• Apples and nut butter[HF, F, Protein]
    Slice apples and smear on your toddlers’ favorite nut butter or sunflower butter. You could also top them with raisins or a dash of cinnamon.

  • “Dessert” hummus dip with Healthy Times Organic Arrowroot Cookies [HF, F, Protein]
    Dessert hummus — a sweet spread made from chickpeas and flavored with cinnamon, cocoa or vanilla — is a tasty new trend. It’s loaded with all the protein and fiber of regular hummus, but it’s reminiscent of cookie dough or frosting. Dip into it with Healthy Times Organic Arrowroot Cookies and apples slices. If your child does not like dessert hummus, try dipping in organic full-fat plain yogurt instead, which delivers protein and healthy fats.

  • Yogurt parfait with crushed Healthy Times Organic Hugga Bear Cookies [HF, F, Protein]
    Kids love parfaits! Layer organic full-fat plain yogurt with chopped fruit and crushed-up whole grain organic cookies. Top it with a little shredded coconut, chopped nuts and more chopped cookies. You could even drizzle a little honey or melted dark chocolate on top. It looks like dessert — but is still full of nutrients, healthy fats and protein!

  • Guacamole and organic corn chips[HF, F]
    In Southern California, avocados are a major part of the diet. High in fiber and healthy fats, they are a great food for toddlers. Mash them into guacamole and serve with chips. Or top toast with them.
  • Fruit shapes[F]
    Using small cookie or fondant cutters, cut melon and kiwi into fun shapes, like flowers or stars. Eating a cool star is more enjoyable than a regular piece of watermelon!

  • Pasta salad[HF, F, Protein]
    Leftover curly pasta or macaroni can be turned into a delicious cold pasta salad. Chop up some peppers, olives and cucumbers — or if your little one has a sensitive tummy or has not tried those yet, stick with ingredients they have been exposed to, like grated carrots and broccoli. Top pasta and veggies with a little Italian dressing and voila! — you have a yummy pasta salad.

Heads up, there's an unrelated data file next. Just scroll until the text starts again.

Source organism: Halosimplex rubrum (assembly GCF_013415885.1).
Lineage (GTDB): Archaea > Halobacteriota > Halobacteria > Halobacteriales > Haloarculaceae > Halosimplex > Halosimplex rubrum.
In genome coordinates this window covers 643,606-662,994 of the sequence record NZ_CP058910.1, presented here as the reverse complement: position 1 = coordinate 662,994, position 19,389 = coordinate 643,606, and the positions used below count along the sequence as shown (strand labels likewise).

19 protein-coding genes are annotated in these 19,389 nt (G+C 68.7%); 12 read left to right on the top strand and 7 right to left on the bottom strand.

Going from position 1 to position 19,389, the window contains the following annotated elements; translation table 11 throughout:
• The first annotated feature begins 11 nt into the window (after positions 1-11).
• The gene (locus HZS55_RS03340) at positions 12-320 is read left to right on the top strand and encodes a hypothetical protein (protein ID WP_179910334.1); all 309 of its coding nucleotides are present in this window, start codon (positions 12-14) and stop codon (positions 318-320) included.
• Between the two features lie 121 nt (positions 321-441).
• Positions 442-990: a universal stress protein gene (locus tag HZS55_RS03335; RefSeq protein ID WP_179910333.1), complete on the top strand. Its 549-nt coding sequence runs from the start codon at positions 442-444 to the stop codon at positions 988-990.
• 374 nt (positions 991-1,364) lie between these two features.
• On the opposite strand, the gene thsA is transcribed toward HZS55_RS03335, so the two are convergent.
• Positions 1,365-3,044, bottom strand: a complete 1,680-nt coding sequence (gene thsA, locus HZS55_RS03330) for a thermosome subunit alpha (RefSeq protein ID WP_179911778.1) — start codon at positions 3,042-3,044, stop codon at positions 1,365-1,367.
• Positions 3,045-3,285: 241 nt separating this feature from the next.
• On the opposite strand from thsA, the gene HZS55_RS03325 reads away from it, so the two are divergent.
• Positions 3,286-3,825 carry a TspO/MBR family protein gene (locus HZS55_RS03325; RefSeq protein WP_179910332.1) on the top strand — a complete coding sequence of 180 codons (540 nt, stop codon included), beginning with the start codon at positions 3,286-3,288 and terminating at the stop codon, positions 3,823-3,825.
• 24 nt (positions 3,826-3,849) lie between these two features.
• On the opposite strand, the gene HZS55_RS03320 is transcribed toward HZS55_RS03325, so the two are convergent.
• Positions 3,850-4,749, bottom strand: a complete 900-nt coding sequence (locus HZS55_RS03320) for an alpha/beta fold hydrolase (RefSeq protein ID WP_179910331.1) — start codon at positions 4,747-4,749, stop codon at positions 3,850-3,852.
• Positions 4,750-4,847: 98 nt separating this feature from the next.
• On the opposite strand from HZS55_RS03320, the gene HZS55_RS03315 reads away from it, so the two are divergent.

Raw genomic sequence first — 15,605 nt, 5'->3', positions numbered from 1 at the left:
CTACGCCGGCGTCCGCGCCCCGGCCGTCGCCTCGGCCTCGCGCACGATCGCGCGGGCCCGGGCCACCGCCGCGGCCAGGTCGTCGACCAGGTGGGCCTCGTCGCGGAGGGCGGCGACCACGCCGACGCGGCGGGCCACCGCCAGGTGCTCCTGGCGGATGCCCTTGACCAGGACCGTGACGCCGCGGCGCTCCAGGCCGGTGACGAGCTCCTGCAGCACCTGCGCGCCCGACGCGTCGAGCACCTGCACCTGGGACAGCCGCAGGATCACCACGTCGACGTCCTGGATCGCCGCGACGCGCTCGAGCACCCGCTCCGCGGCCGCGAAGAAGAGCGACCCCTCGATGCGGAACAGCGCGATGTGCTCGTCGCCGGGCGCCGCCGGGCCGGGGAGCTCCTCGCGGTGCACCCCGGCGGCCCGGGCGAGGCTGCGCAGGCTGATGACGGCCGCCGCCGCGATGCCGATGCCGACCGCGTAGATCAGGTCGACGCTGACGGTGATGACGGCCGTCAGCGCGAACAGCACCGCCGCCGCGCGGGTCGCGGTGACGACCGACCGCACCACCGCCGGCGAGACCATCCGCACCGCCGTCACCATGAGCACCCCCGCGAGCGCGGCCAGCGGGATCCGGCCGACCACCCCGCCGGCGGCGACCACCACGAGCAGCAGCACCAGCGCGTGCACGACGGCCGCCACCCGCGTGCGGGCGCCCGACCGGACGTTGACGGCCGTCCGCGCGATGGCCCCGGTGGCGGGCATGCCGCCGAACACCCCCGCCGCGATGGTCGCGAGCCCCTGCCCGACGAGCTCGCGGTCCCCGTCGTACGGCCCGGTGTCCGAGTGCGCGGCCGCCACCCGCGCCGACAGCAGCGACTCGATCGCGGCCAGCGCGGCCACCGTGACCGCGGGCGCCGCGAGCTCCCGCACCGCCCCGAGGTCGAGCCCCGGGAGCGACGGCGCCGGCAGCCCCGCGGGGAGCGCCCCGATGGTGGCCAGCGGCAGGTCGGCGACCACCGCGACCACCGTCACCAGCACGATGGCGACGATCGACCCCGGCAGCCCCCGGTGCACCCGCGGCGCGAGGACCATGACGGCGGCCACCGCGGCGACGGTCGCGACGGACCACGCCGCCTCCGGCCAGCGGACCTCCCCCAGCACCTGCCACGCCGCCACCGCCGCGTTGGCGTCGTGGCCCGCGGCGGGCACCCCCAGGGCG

The food you give your toddler is helping them to develop their eating habits for a lifetime. Stay the course and try to keep offering food that is not only delicious but also nutritious. Keep in mind that it’s not unusual for toddlers to be a little picky and not sit still for long during mealtime. Since their appetite may wax and wane from day to day, they may seem to eat well one day but not so well other days. Sometimes it can take up to 15 exposures before they learn to like a certain food, so don’t give up.[4][5] If they don’t like something, put it away for a couple weeks and then give it another shot. Seeing a friend eat it may motivate them to retry. Or prepare it a different way. And remember to follow the Rule of Three — because you may have fewer tantrums to deal with, too!

About the Author: A nutritionist and the author of The Perfect Metabolism Plan, Sara Vance is a passionate advocate for natural approaches to health. She regularly offers cooking and group classes and has developed a series of online courses to empower people to use foods to balance their metabolism and overall health. As a mom and a specialist in childhood nutrition, Sara loves working with kids, speaking frequently at school assemblies and leading children’s workshops. Sara is a frequent guest on the Fox 5 San Diego show, CBS Los Angeles, KUSI and CW 6. She has contributed to Delicious Living, Mind Body Green and Refinery29. Sara has also filmed videos for eHow and created a Kids Yoga series for GaiamTV.

References and Sources

  1. Preschoolers’ Diets Shouldn’t Be Fat-Free: Here’s Why
  2. A New Recommendation for Dietary Fiber in Childhood
  3. Fiber and Children's Diets
  4. The science of getting your kids to eat more vegetables
  5. Taste: Exposure study results


The content provided in this article is intended for informational purposes only. It is not recommended as a substitute for professional medical advice, diagnosis or treatment for specific medical conditions. You should not use this information to diagnose or treat a health problem without consulting a qualified healthcare professional. Always seek the advice of a qualified healthcare professional regarding any medical questions or concerns. See additional information.